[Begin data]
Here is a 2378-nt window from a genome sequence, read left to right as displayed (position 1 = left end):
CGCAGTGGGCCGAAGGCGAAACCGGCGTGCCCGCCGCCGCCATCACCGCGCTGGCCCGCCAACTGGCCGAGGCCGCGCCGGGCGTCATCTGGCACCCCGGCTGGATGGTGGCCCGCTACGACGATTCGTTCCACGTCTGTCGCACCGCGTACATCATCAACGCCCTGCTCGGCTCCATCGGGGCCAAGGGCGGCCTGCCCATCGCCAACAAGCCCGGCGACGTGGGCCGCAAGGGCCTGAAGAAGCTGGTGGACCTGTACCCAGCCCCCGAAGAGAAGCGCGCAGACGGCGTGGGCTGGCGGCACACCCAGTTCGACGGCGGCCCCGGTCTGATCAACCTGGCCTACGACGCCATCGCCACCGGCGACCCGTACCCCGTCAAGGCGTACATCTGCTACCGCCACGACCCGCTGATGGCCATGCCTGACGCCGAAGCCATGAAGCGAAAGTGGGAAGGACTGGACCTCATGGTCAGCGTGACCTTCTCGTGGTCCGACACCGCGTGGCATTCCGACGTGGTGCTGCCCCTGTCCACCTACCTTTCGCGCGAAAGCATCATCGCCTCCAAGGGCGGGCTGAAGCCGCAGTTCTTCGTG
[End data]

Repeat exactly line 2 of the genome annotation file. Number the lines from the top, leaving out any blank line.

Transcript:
CGCAGTGGGCCGAAGGCGAAACCGGCGTGCCCGCCGCCGCCATCACCGCGCTGGCCCGCCAACTGGCCGAGGCCGCGCCGGGCGTCATCTGGCACCCCGGCTGGATGGTGGCCCGCTACGACGATTCGTTCCACGTCTGTCGCACCGCGTACATCATCAACGCCCTGCTCGGCTCCATCGGGGCCAAGGGCGGCCTGCCCATCGCCAACAAGCCCGGCGACGTGGGCCGCAAGGGCCTGAAGAAGCTGGTGGACCTGTACCCAGCCCCCGAAGAGAAGCGCGCAGACGGCGTGGGCTGGCGGCACACCCAGTTCGACGGCGGCCCCGGTCTGATCAACCTGGCCTACGACGCCATCGCCACCGGCGACCCGTACCCCGTCAAGGCGTACATCTGCTACCGCCACGACCCGCTGATGGCCATGCCTGACGCCGAAGCCATGAAGCGAAAGTGGGAAGGACTGGACCTCATGGTCAGCGTGACCTTCTCGTGGTCCGACACCGCGTGGCATTCCGACGTGGTGCTGCCCCTGTCCACCTACCTTTCGCGCGAAAGCATCATCGCCTCCAAGGGCGGGCTGAAGCCGCAGTTCTTCGTG